Moorhead’s formal and familial educational immersion produced the landscape for the young man to grow and thrive in his ability to think critically. He could trust his own thinking and not what the world told him he ought to accept and immobilize him as his own person.
Always reading and researching to learn more about himself and his humanity, Moorhead turned to the writings of writers and historians such as Cheikh Anta Diop, the Senegalese author of “The African Origin of Civilization” and many other eye-opening books that young Moorhead devoured and continues to read and reread.
Diop was the strongest opponent from Africa of bias in historical scholarship, stating that African history is the foundation of world history.
“We as black people have been convinced that we don’t amount to anything and we begin to believe it and then try to assimilate to the system we live under,” Moorhead said.
“I get in a lot of trouble stating my case that we are all alike as human beings but as people we are different. I like seasoned food, while someone else might like his or her food bland. Another person might like Shakespeare, but I like Richard Wright – he speaks to my humanity.”
Moorhead is an avid reader of author Richard Wright, who wrote novels, short stories, poems, and non-fiction. His literature covers racial themes, especially related to the plight of African Americans during the late nineteenth and mid-twentieth centuries, who suffered discrimination and violence in the South and the North.
“I have developed my own way of life and I discuss it in my book. My latest book ‘Us’ is going through a rewrite of the last chapter. My very dedicated editor Kenrick Vidale and I agreed that it needed another writing.”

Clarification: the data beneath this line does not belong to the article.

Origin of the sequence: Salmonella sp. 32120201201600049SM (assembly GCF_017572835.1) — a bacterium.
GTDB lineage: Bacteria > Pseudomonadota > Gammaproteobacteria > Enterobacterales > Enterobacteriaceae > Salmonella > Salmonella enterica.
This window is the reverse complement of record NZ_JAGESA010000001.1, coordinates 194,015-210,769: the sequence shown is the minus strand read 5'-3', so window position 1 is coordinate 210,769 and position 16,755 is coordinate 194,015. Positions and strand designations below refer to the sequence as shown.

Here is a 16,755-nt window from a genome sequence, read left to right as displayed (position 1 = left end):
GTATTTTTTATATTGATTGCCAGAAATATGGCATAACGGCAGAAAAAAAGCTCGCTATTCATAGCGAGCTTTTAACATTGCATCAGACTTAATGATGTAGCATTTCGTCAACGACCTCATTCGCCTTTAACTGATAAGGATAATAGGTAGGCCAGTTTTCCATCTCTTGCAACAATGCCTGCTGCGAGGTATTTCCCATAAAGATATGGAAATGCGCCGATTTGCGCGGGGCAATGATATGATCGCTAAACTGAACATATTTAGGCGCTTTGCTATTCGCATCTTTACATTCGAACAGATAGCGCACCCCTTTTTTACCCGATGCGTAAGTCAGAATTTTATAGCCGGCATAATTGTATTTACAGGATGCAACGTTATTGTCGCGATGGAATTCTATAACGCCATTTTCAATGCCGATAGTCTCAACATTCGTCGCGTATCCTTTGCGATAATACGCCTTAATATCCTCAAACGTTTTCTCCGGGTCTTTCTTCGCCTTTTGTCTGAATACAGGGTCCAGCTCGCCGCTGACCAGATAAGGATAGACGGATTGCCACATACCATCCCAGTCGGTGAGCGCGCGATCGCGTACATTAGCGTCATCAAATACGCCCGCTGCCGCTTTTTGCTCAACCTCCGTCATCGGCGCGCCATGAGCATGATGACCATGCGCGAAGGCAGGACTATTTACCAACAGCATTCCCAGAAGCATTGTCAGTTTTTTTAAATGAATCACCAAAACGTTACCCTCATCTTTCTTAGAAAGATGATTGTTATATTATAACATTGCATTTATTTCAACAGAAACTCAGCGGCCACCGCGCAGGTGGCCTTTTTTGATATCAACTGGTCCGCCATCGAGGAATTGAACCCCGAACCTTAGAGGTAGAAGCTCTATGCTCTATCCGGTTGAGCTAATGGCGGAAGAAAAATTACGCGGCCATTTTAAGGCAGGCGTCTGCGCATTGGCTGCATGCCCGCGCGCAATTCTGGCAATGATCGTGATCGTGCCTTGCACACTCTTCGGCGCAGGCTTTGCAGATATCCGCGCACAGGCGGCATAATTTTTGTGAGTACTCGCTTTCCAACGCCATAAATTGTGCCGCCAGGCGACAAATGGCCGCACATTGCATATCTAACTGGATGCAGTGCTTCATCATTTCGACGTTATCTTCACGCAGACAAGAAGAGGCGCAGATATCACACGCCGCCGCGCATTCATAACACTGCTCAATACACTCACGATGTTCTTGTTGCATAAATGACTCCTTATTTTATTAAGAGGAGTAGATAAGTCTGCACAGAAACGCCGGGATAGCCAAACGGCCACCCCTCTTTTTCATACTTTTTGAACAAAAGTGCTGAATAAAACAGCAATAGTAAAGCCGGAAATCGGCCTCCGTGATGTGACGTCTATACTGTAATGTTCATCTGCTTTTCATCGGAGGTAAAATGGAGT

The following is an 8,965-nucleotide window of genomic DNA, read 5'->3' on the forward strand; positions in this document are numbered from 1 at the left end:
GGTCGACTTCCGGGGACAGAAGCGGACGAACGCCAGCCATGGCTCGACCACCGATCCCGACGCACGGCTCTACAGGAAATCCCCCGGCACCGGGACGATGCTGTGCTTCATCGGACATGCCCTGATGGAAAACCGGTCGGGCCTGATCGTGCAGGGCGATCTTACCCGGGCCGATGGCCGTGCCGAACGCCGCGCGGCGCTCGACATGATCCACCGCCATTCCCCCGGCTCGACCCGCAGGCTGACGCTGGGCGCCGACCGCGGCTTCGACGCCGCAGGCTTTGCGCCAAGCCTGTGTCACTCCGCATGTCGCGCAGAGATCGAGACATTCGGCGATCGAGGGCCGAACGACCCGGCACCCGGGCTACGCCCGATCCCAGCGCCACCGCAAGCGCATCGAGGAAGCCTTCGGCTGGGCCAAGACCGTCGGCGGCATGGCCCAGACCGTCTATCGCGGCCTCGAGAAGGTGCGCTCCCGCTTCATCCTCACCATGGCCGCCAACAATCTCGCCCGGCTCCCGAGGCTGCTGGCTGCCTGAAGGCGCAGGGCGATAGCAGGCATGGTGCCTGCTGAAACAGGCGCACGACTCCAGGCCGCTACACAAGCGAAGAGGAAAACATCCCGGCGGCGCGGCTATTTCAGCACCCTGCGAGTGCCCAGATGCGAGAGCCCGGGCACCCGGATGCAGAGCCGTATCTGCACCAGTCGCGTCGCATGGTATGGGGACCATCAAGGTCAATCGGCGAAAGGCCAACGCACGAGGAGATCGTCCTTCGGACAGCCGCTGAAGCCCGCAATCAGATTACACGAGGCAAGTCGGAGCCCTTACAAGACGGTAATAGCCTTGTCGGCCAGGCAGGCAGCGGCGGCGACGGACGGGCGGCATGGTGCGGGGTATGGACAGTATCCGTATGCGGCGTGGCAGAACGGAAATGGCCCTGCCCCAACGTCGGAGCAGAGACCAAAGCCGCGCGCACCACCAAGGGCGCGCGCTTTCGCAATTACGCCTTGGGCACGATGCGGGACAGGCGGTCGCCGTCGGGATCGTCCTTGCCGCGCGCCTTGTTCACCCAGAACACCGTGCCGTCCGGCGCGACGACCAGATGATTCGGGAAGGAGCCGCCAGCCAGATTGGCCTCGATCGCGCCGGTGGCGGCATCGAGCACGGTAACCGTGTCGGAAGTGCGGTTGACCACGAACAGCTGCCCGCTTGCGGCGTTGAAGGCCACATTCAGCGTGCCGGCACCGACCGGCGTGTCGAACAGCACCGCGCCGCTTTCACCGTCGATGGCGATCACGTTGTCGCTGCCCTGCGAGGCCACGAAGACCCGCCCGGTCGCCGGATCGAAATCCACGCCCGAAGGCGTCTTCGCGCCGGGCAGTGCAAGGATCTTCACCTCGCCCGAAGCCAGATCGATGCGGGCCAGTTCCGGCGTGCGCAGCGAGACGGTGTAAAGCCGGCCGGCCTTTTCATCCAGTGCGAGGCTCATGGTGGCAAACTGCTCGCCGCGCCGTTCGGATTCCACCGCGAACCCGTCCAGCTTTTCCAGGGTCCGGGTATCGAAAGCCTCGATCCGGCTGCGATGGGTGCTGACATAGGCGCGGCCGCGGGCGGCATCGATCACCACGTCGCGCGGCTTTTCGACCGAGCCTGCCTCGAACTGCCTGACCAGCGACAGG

“’Us’ will be available for reading within the next several months. The theme is about our people. It’s running close to 1,000 pages. That’s a lot of pages. My work should prove to be readable. Maybe the next generation might find it useful. Maybe my grandchildren will read it,” he said.
Many times, Moorhead spoke at Emancipation and Fireburn programs in Frederiksted, commemorating the 1848 rebellion that led to the freeing of enslaved persons in what is now the USVI and the 1878 labor revolt that ended near serf-like servitude among nominally free plantation workers. He would lecture at length, in accurate and sharp detail, about the historical conditions of the Virgin Islands people. And on several occasions he brought in Nation of Islam leader Rev. Louis Farrakhan to speak, not without controversy.
This year, Moorhead was a fierce advocate of a recent reapportionment initiative.
“The purpose of the reapportionment is to make our elected officials more accountable to constituents. The addition of six at-large senators is a return to the original checks and balances that were a part of the original 1954 Organic Act,” he said.
“All of my adult life I have been swimming against the current, Moorhead said. “The more I’ve learned, the more I’ve realized I am not in the same stream of consciousness as the status quo. We always end up clashing.”